As more scrutiny is aimed at what some Senate Republicans were saying about the coronavirus pandemic behind closed doors early on in the crisis, a video obtained by Starting Line offers up a look at how Iowa Sen. Joni Ernst discussed the initial stages at a private campaign event with Iowa voters. While meeting supporters in Muscatine in late February, Ernst praised President Donald Trump’s preparations, calling his early actions “the absolute right thing” and “absolutely appropriate,” and that overall he “has done quite well.” She also blamed Democratic leaders for trying to “stir up panic.”
During a Feb. 29 campaign event in Muscatine, Ernst spoke with a room full of mostly older supporters.
When asked by an attendee about the methods the U.S. government was taking to combat COVID-19, Ernst first expressed her concern for how poorly China managed the containment of the virus before praising Trump’s early travel restrictions.
“I think they have widely under-reported what’s going on in their country, and which really jeopardizes every other country that has interactions with China,” Ernst said. “But with our administration, I think they, they did exactly what they needed to do.”
Ernst noted that some were critical of the travel bans when they first happened, but that she felt they turned out to be the proper response. Most of her comments on Trump’s actions seemed to focus largely on that travel ban, as well as quarantining Americans coming back on an infected cruise ship.
Around that same time in late February, it was becoming increasingly clear that preparations for the virus’ spread in the United States was going to be lacking. As many news outlets were already reporting, the CDC had problems with the test they were developing to detect the virus, which was setting back the country’s preparations.
“I think that the response by the administration has been absolutely appropriate,” Ernst added later.
Ernst also offers up what could be seen as varying levels of warning about the seriousness of the coronavirus.
“The coronavirus, it is really significant, folks,” she began her answer to the man’s initial question.
Ernst later compared aspects of it to the flu, suggesting general hygiene precautions would help protect many people.
“It’s tricky because we don’t understand the coronavirus,” Ernst said. “We don’t understand it, but it is still — it’s the flu. It is a variation of the flu. So what we have to do is make sure that we are washing our hands. I mean, it’s so simple folks. The hygiene aspect of it, washing our hands. If you are prone to, susceptible to flu, you know, just take the proper precautions. And, you know, I shake hands, and, you know, I love to hug people. I’ve got a cough, so I’m trying not to shake as many hands. But just taking proper precautions is really, really important, and you know we’re tracking it.”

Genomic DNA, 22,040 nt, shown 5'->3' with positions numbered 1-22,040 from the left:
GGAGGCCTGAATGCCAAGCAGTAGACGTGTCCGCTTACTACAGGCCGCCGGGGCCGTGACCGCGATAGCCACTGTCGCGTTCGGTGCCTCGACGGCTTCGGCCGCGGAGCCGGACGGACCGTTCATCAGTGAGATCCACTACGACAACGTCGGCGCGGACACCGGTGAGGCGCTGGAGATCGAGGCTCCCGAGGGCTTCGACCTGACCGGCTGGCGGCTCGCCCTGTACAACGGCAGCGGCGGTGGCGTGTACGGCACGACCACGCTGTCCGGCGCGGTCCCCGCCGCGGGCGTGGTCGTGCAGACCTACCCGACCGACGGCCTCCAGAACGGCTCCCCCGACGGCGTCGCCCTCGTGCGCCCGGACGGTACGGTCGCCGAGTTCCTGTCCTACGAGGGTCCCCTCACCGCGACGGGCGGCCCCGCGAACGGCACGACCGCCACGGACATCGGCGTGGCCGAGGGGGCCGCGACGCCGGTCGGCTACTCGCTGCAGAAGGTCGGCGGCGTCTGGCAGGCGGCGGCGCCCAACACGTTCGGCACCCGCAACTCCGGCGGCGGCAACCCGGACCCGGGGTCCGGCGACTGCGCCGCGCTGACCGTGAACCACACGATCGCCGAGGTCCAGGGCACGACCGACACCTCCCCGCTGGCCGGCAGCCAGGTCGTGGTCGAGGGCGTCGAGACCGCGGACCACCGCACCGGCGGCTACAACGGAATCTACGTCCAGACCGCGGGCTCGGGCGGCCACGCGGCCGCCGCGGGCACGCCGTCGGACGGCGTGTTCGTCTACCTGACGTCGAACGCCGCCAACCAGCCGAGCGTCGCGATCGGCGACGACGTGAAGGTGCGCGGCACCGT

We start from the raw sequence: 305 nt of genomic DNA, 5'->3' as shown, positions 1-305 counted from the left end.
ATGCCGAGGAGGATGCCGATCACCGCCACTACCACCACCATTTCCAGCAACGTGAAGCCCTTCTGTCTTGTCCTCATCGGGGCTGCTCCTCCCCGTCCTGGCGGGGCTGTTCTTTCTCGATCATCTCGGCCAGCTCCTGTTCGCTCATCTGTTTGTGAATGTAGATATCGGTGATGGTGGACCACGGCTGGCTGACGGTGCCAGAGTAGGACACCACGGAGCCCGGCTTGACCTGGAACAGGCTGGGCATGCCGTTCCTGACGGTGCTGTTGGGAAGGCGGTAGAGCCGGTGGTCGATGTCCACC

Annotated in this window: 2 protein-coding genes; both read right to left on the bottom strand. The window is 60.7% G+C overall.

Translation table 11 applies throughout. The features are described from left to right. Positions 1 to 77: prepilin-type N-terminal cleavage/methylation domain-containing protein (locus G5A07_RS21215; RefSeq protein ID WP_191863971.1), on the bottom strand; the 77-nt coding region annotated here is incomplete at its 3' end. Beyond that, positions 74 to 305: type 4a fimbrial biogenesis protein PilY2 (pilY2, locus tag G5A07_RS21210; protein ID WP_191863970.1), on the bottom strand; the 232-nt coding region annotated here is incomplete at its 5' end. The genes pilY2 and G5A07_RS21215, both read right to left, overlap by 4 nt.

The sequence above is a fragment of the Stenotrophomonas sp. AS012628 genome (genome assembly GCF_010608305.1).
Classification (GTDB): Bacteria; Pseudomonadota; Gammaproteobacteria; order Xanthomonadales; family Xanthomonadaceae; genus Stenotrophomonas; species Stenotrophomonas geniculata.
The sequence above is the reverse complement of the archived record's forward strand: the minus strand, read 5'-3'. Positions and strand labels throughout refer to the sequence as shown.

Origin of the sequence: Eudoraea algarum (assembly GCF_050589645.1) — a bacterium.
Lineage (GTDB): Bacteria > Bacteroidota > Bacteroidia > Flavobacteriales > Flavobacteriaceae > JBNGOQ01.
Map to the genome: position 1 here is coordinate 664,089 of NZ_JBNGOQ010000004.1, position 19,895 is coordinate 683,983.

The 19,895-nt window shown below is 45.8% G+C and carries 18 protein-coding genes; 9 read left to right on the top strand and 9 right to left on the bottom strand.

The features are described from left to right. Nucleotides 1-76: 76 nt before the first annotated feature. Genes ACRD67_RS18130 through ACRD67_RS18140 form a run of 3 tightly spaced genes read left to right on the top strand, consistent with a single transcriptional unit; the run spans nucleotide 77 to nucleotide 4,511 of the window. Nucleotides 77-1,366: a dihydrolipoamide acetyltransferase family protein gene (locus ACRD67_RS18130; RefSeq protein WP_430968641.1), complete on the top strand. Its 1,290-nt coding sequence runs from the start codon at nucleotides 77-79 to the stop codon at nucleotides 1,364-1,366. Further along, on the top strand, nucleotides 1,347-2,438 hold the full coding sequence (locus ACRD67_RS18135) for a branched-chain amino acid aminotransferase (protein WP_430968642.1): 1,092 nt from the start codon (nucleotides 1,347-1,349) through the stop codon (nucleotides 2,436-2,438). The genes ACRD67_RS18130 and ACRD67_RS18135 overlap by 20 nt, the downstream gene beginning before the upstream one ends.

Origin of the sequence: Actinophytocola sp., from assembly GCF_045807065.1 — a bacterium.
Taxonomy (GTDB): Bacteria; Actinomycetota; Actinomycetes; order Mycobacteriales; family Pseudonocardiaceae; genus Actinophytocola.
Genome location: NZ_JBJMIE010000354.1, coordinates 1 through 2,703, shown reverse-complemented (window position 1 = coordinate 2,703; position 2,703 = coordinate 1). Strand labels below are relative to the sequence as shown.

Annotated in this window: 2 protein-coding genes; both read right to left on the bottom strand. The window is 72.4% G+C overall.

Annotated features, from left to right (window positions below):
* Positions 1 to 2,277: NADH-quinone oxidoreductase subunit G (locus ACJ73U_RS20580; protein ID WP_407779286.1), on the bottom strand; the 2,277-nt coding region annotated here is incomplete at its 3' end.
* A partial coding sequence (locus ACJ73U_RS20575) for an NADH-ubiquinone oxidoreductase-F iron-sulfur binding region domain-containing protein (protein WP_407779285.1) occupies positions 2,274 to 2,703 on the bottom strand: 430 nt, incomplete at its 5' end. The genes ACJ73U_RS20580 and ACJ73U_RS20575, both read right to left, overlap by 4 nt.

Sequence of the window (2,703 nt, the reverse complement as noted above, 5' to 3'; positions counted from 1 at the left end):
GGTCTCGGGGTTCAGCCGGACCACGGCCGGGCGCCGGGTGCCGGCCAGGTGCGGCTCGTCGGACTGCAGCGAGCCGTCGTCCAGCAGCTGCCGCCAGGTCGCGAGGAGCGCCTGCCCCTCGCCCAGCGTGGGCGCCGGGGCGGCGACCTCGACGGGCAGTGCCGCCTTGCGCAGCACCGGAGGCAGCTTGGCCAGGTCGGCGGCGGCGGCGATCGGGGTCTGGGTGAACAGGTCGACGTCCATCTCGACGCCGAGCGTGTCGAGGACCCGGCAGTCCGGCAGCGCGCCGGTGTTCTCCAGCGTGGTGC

That was more personal advice to attendees, and she didn’t really get into any discussion of what more government leaders should do as it spreads. Of course, scientists and health officials were warning long before this time that COVID-19 was much more dangerous than the common flu. Ernst repeated a line similar to this in a press call in early March.
At one point, Ernst pushed back against criticism over the Trump Administration’s oversight of the CDC and funding levels.
“So under Republican leadership, we’ve actually increased funding to CDC and the NIH,” Ernst said. “Roy Blunt and I talk about this all the time because the NIH has a lot of grant dollars. Very large grant dollars that go to the University of Iowa, and those are things that I track. So, we have a lot of dollars that are going into research, and that’s with this administration and this Republican-led senate.”
Ernst mentions an AP report calling Democrats’ claims false, but the interesting thing about it is that Trump has tried to cut CDC funding in every one of his budgets, it’s just that Congress overrode those budget proposals each time. A week and a half after Ernst’s event, Trump’s budget director even stuck to Trump’s latest proposal to cut CDC funding in the 2021 budget. So, Trump has tried to slash the CDC’s budget, he’s just failed.
And what Ernst also fails to mention is that she herself voted against several appropriations bills that allocated funding to the CDC (HR 244, vote; HR 1625, vote), though those were very large pieces of legislation that incorporated many subjects.
Finally, Ernst slams Chuck Schumer and Nancy Pelosi over their criticism of Trump, suggesting they’ve blamed the coronavirus itself on Trump and are now attempting to spread panic.
“I mean, you’re going to see Chuck Schumer strike, and Nancy Pelosi,” Ernst said. “Basically they’ve said that the coronavirus is the fault of the president … And now, they’re the ones trying to stir up the panic, yeah.”
by Pat Rynard
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